- - Thursday, April 4, 2019

Weld County Sheriff Steve Reams in Colorado made news Monday over his willingness to go to jail over his refusal to enforce what will soon be the state’s new “Red Flag” law.

Given the news media plays these laws, also known as Extreme Risk Protection Orders, as being so sensible, Sheriff Reams looks like a kooky right-winger. After all, who could be against taking away guns from people who are a danger to themselves or others?

But the laws are more complicated than usually discussed in the press. Depending upon the state, anyone from a family member, intimate partner, ex, house or apartment mates, or police can file a complaint. Under Colorado’s proposed law, anyone can make a phone call to the police. They don’t even have to be living in the state. There is no hearing. All the judge has before them is the statement of concern.

As in the Tom Cruise movie, “Minority Report,” all you have to do is figure out who is going to commit the crime. At least the “PreCrime” division in the movie had the help of psychics.

Fourteen states have now adopted these laws. Nine states adopted these laws last year after Parkland. Colorado will be the second state this year to adopt the law. U.S. Sens. Dianne Feinstein, California Democrat, and Marco Rubio, Florida Republican, have similar laws that they are pushing.

In the first nine months after Florida passed its Red Flag law last year, judges granted more than 1,000 confiscation orders. In the three months after Maryland’s law went into effect on Oct. 1, more than 300 people had their guns taken away. In one case in Anne Arundel County, a 61-year-old man died when the police stormed his home at 5 a.m. to take away his guns. Connecticut and Indiana have had these laws in effect for the longest time and have seen large increases in confiscation orders as time has gone by.

Little certainty is needed. Some states allow initial confiscations on just a “reasonable suspicion,” which is little more than a guess or a hunch. Others at least mandate “probable cause” that the individual is dangerous. These standards allow a judge to take away a person’s right to self-defense when there is significantly less than 50 percent chance of something bad happening.

Only one state’s law mentions mental illness. The individuals who are identifying who they think are dangerous do so on an “I will know it when I see it” standard. In practice, a person’s criminal history, gender and age help decide who is a danger. But we already have laws that say felons, even non-violent ones, can’t own guns.

Even misdemeanor violations can cost you your right to own a gun. Gun control advocates want to take firearms away from people arrested but not convicted of crimes. Their unwillingness to make that explicit indicates that they are afraid that courts would strike down such laws.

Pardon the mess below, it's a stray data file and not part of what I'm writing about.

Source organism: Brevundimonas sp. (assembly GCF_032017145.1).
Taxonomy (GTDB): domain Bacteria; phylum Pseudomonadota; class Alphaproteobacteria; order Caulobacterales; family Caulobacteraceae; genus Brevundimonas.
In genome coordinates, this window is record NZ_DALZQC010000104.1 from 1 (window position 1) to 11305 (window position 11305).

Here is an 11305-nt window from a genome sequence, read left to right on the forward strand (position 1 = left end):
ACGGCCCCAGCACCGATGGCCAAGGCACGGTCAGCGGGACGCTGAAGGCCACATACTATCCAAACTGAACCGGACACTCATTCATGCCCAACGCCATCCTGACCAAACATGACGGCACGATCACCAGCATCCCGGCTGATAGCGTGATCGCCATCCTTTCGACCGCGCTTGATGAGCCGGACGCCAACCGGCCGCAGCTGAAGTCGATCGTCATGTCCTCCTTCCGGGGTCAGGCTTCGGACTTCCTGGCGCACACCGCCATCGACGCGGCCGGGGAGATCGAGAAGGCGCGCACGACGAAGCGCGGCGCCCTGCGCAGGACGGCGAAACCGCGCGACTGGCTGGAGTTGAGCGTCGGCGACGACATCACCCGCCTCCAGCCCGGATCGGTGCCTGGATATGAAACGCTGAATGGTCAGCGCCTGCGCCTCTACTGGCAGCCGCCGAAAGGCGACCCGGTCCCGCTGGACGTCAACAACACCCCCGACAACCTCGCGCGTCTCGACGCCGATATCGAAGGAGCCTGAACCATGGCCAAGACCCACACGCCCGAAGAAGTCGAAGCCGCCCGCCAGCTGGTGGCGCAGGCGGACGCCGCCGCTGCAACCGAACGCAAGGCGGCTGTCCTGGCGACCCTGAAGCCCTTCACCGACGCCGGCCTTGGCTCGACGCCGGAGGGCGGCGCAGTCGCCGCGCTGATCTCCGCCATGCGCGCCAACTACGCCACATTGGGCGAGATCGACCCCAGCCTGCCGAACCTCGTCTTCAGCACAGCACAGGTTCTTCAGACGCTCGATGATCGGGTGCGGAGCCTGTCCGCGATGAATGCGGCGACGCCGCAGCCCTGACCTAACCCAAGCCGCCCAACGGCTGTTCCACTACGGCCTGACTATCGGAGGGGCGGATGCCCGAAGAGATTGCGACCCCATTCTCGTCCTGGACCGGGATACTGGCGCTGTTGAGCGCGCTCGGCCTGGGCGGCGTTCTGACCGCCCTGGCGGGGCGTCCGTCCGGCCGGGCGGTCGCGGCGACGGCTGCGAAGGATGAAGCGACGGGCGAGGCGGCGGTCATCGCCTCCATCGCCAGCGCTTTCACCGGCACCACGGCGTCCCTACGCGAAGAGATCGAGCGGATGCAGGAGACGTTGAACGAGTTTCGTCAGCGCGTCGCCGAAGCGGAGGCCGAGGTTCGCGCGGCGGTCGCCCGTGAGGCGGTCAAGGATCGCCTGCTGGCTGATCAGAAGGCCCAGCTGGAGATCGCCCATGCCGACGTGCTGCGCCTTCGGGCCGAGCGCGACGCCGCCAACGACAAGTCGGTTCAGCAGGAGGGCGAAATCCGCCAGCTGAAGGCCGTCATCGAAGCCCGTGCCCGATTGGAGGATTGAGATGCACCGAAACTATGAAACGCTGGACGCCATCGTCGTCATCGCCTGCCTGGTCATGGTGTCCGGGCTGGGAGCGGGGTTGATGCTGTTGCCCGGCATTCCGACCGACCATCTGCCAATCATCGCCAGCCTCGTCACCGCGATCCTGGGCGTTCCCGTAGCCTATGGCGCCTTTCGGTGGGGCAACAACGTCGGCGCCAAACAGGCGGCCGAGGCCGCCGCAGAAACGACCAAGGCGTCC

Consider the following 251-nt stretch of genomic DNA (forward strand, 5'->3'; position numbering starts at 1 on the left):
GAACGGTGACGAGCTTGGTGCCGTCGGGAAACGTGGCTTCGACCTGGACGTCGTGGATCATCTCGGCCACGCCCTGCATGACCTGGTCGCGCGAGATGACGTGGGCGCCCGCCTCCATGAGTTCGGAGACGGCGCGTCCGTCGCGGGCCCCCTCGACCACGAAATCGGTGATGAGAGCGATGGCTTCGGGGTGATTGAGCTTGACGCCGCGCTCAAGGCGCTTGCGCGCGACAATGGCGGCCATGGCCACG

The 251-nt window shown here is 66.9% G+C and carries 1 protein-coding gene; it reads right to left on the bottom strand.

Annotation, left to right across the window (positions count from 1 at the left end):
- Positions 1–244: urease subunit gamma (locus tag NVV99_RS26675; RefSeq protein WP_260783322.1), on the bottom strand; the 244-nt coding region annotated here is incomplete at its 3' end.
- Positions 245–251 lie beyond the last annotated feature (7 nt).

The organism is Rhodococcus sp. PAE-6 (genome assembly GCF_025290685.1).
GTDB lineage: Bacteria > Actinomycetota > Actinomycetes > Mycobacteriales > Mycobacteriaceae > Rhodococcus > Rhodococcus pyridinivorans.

It has always been possible to take away someone’s guns, but all 50 states have required testimony by a mental health expert before a judge. Hearings could be conducted very quickly in urgent cases, But gun control advocates argue that it’s important to not even alert the person that his guns may be taken away. Hence, the 5 a.m. police raids.

When people really pose a clear danger to themselves or others, they should be confined to a mental health facility. Simply denying them the right to legally buy a gun isn’t a serious remedy. If you think that you are any more likely to stop criminals from getting guns than illegal drugs, good luck. The same drug dealers sell both and are a major source of guns. And there are other weapons such as cars.

Nor are guns the only way for mentally unstable people to commit suicide. There are many substitutes that are as effective. Very effective poisons such as cyanide are easily available.

These laws may damage trust between people. In the absence of a Red Flag law, a person contemplating homicide or suicide might speak to a friend or family member and be dissuaded from that course of action. But now there may be a fear that the authorities will be tipped off and restrict the person’s ability to defend themselves and their family. The result may be that such individuals don’t seek help and go on to kill themselves or others.

Liberals understand this point when it comes to something like AIDS. they know that the threat of quarantining may discourage infected people from seeking medical help. But they seem unaware that the threat of leaving people defenseless might engender similar problems.

Despite the sacrifices, the evidence shows no benefits from these laws. Looking at data from 1970 through 2017, Red Flag laws appear to have had no significant effect on murder, suicide, the number of people killed in mass public shootings, robbery, aggravated assault or burglary. There is some evidence that rape rates rise. These laws apparently do not save lives.

Everyone wants to stop mass public shooters. But we haven’t previously punished people because we have little more than a hunch, without any specific rules, that they might be a danger. Sheriff Steve Reams knows that the low standards mean that there are going to be a lot of mistakes. Stopping “future crimes” didn’t work in the movies, and they aren’t working in real life.

• John Lott is the president of the Crime Prevention Research Center and the author most recently of “The War on Guns.”

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